August 1, 2008
Notice the tree. That is a California redwood planted due north
of the San Pedro. This allows full morning sunlight with afternoon
shade. That is the ideal situation so the plant does not get a lot
of sunburn, or develop a yellow appearance.
This San Pedro is about 14 feet tall—and about 50 years old.
Hundreds of cuttings have been harvested over the years. In fact,
the owner would cut down ones about to fall on the driveway and toss
them on his brush pile.
I've never seen a San Pedro grow taller than 12 to 14 feet because
the columns sway in wind storms, then snap off. They simply don't
have enough strength in their core. The bases will become very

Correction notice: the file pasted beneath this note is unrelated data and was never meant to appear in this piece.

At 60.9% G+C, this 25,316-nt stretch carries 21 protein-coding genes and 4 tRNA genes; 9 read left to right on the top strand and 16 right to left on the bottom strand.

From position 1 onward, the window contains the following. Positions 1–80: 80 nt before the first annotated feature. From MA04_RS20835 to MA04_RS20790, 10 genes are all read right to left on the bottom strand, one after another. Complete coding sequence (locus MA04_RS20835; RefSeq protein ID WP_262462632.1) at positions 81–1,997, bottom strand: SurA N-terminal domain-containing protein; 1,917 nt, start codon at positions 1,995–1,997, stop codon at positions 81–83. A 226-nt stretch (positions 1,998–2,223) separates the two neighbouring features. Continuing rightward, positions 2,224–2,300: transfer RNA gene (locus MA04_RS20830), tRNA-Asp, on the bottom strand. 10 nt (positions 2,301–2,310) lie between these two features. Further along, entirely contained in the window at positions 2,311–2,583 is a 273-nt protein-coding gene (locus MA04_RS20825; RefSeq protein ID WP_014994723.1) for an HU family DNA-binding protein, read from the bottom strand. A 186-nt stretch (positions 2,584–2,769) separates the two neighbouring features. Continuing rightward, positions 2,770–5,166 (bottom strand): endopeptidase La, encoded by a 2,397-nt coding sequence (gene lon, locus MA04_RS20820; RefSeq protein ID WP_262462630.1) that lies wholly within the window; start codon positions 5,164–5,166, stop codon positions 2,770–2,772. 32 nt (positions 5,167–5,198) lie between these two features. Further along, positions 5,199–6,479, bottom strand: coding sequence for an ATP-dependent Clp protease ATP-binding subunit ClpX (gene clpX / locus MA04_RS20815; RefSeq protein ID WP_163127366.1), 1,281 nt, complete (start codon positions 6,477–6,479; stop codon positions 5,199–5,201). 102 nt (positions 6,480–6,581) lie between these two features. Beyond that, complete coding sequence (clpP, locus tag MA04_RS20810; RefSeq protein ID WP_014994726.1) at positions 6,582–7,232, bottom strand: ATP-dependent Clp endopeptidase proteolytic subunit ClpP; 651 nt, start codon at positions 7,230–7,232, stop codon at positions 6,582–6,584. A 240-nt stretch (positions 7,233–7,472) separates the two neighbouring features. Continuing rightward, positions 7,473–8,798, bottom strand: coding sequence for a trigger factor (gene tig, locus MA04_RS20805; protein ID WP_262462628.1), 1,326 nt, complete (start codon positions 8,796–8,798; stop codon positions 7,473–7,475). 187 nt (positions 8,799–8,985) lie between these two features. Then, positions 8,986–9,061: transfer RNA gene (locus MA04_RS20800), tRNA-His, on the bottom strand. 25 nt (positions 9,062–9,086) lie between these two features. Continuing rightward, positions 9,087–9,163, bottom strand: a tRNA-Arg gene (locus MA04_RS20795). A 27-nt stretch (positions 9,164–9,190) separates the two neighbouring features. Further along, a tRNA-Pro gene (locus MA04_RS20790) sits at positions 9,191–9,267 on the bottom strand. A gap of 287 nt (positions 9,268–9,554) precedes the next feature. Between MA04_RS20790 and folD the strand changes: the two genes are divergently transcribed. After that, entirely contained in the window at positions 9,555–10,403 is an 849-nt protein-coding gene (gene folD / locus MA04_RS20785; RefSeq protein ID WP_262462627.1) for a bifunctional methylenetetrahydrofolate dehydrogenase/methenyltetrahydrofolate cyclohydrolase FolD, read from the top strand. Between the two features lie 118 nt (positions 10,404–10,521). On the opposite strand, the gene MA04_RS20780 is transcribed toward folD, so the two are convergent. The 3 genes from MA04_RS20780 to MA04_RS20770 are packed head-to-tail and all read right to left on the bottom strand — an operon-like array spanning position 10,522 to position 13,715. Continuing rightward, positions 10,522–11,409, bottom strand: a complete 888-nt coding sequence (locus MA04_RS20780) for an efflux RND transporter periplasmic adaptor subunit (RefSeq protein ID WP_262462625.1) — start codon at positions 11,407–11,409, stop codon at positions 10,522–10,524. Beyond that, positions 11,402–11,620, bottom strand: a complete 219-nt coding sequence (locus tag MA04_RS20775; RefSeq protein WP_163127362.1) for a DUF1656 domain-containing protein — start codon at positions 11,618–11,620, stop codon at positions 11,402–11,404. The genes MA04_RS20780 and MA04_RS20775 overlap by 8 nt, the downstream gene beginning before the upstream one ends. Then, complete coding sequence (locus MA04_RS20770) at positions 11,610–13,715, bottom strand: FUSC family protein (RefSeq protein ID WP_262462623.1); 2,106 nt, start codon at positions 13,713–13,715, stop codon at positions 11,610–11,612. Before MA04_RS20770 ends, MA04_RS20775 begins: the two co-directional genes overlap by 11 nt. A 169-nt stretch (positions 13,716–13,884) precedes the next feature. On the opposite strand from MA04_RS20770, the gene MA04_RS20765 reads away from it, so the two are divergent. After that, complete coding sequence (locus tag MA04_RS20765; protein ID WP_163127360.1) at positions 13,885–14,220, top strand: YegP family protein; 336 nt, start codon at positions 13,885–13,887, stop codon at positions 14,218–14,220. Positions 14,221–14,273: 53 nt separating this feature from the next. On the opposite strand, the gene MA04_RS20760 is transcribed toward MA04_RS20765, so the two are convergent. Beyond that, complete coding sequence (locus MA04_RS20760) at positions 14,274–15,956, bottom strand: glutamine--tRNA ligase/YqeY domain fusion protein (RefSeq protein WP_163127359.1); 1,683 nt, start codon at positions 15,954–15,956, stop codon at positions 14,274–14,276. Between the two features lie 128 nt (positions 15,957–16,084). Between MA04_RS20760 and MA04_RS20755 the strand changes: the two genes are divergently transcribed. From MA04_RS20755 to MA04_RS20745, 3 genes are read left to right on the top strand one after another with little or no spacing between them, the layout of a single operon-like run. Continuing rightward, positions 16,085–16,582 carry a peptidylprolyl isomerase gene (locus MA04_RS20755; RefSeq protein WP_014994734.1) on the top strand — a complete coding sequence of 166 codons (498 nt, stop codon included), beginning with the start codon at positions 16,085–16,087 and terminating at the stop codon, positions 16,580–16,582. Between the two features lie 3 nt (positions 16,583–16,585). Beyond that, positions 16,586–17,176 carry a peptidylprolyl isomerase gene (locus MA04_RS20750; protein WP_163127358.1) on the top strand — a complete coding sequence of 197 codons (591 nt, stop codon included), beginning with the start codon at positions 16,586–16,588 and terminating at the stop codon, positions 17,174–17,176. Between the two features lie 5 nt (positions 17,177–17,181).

woody, but the upper tips have less wood in that area.
In fact, I have seen this plant lose limbs from the weight of
flowers. Believe it! When too many flower stalks cover a tall
upper tip their weight can make it lean over, then break off.
The point is that these plants are by nature huge landscaping
plants. To keep one in a house means only that you have to let it
become root bound, water it less, etc.
Outdoors, planted in the earth, the roots will spread out. It will
find its own supply of water to become as large as it is genetically
capable of being.
But many plants can be kept indoors as house plants. Just please
don't email me to ask what size container to use; my answer is
always the same—the largest one you can get.